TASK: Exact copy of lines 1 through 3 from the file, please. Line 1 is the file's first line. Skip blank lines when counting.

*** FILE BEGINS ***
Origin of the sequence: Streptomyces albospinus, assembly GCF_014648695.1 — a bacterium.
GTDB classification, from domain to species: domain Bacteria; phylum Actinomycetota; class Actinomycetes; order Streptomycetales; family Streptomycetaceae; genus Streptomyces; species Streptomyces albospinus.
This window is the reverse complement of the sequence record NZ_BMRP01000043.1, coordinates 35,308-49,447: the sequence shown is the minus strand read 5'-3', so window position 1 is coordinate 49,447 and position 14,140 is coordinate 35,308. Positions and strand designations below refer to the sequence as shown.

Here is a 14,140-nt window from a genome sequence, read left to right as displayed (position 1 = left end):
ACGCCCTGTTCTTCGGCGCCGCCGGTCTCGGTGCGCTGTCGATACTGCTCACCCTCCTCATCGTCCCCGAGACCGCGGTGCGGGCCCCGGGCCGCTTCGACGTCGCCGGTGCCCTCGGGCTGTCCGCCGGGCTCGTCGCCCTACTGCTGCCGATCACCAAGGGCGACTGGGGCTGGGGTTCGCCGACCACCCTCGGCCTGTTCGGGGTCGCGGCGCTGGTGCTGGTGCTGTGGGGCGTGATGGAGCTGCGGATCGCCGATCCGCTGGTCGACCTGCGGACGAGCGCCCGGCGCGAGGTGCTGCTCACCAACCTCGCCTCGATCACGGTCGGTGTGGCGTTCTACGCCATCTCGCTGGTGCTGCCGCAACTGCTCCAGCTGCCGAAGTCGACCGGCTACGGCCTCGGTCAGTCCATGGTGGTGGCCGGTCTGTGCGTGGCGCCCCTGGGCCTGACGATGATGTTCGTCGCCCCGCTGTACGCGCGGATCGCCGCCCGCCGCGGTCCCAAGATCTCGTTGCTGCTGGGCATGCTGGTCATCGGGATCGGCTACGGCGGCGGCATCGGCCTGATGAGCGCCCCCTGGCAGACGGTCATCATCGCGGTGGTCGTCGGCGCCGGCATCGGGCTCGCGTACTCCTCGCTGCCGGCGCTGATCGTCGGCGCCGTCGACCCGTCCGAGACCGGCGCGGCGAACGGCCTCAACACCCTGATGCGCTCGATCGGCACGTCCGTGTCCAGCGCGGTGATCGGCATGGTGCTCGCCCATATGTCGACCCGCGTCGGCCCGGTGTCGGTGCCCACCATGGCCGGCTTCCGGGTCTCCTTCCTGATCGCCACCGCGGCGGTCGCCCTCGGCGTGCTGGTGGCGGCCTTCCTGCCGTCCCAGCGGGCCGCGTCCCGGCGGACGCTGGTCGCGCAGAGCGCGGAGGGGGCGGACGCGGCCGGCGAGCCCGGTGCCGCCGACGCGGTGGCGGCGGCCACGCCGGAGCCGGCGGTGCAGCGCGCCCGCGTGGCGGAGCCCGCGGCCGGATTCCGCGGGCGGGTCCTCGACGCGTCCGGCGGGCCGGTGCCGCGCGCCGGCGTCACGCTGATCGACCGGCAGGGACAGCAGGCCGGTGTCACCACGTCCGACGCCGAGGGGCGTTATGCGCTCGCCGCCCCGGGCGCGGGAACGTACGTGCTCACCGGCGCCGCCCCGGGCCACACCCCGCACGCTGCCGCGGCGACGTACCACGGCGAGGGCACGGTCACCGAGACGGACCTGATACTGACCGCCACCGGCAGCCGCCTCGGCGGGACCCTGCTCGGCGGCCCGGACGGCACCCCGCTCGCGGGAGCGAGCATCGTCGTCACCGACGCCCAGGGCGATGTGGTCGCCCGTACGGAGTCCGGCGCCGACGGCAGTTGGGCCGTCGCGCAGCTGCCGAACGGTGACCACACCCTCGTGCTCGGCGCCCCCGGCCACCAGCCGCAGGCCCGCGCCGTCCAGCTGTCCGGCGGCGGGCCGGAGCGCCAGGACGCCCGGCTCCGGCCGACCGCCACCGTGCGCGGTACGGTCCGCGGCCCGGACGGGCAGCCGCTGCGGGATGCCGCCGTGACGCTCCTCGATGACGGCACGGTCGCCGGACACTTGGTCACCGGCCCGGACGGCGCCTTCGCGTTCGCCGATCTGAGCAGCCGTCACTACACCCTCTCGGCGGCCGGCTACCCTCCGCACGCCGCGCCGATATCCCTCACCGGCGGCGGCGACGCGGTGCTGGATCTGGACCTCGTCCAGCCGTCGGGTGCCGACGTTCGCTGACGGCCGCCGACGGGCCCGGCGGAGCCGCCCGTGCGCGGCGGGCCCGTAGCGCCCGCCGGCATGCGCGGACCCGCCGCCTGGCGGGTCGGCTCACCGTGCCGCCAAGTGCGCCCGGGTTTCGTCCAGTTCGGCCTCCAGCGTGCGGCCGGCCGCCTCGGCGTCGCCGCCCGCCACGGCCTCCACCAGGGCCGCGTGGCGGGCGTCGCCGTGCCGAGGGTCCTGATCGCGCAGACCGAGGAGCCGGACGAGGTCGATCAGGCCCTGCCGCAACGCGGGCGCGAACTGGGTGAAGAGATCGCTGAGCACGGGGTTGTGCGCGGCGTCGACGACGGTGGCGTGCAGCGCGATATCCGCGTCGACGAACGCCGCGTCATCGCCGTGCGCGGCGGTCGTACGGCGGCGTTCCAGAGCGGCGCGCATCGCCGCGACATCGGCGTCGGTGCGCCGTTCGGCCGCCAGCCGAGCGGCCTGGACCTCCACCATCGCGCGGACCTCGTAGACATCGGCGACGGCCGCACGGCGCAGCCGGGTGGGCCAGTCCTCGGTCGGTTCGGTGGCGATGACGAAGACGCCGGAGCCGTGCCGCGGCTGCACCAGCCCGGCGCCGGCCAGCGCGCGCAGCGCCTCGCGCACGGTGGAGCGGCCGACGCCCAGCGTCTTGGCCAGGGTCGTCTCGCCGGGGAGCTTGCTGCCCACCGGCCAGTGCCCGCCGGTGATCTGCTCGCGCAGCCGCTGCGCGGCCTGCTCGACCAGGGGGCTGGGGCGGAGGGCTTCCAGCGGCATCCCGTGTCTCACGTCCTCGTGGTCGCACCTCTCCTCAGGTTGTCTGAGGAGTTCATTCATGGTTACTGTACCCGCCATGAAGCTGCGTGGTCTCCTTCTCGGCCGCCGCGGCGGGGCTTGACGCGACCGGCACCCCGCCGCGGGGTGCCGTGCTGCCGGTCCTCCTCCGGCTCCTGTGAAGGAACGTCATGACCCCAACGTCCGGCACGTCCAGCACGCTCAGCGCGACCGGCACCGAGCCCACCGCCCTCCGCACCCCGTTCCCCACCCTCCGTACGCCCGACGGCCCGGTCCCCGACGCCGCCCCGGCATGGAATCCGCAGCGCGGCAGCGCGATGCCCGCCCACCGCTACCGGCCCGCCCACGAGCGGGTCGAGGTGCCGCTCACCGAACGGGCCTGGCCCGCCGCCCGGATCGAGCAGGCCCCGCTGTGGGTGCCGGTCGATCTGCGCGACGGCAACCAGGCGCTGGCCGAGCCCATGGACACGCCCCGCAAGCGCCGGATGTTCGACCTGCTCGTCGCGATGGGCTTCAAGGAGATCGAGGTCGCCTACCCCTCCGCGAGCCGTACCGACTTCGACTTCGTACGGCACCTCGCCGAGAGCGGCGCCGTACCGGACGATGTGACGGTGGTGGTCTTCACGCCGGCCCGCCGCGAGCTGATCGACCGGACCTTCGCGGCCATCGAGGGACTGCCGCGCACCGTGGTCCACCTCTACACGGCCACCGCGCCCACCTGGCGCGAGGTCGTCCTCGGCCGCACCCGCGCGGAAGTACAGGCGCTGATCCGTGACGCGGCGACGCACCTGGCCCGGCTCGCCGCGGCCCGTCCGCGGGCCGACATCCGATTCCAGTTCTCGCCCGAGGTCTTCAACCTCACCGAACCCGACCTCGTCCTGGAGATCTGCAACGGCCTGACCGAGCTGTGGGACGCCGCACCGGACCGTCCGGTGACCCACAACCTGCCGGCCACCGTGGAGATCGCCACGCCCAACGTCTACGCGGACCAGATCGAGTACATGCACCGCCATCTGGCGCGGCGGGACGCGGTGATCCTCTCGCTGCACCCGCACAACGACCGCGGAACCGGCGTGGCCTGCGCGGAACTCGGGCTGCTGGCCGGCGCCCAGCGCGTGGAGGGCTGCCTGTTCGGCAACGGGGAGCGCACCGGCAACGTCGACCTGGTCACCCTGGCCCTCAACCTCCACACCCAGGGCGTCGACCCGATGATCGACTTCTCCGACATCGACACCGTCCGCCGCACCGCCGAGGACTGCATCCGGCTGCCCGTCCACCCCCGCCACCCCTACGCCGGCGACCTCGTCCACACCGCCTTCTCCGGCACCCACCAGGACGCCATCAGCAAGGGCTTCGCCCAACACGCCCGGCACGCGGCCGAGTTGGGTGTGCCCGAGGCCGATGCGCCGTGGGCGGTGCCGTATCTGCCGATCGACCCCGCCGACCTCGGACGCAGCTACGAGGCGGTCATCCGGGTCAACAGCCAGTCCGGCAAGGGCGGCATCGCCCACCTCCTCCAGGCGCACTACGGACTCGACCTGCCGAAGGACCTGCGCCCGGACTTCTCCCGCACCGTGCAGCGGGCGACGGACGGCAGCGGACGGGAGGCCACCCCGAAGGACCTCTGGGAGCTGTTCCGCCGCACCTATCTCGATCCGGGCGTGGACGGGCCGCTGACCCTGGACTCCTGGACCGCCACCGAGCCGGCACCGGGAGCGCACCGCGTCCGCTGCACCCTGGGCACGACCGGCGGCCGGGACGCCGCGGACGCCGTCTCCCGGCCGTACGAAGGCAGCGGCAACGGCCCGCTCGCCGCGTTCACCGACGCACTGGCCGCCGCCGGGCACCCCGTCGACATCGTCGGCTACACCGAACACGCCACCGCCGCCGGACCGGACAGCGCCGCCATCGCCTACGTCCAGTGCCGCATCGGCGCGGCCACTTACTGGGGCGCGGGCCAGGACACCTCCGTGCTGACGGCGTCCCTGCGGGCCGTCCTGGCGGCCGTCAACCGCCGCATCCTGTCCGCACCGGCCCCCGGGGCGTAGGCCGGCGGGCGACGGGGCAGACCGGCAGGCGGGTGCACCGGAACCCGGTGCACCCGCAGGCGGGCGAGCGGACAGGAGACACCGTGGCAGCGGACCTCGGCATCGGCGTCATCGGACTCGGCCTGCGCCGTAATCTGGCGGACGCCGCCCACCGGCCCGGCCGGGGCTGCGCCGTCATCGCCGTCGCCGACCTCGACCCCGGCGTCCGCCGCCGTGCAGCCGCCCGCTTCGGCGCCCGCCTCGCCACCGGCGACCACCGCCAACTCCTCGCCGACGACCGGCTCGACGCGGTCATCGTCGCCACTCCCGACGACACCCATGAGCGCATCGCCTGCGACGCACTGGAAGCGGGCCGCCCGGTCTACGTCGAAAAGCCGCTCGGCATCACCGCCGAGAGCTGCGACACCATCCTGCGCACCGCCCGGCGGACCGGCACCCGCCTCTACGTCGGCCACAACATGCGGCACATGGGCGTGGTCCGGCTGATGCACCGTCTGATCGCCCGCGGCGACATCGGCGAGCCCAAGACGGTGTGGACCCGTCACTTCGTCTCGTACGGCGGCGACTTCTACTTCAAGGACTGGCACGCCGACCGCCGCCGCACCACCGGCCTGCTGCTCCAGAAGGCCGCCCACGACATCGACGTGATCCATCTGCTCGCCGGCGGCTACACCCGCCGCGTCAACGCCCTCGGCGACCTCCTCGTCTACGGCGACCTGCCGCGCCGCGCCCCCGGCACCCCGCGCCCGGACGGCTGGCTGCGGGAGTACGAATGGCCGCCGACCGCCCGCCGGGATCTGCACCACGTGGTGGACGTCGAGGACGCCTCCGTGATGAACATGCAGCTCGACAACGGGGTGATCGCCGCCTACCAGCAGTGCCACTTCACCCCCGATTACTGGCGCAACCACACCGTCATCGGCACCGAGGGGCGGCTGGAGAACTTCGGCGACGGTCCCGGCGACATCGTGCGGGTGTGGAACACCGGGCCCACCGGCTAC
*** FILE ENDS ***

Origin of the sequence: Streptomyces albospinus, assembly GCF_014648695.1 — a bacterium.
GTDB classification, from domain to species: domain Bacteria; phylum Actinomycetota; class Actinomycetes; order Streptomycetales; family Streptomycetaceae; genus Streptomyces; species Streptomyces albospinus.
This window is the reverse complement of the sequence record NZ_BMRP01000043.1, coordinates 35,308-49,447: the sequence shown is the minus strand read 5'-3', so window position 1 is coordinate 49,447 and position 14,140 is coordinate 35,308. Positions and strand designations below refer to the sequence as shown.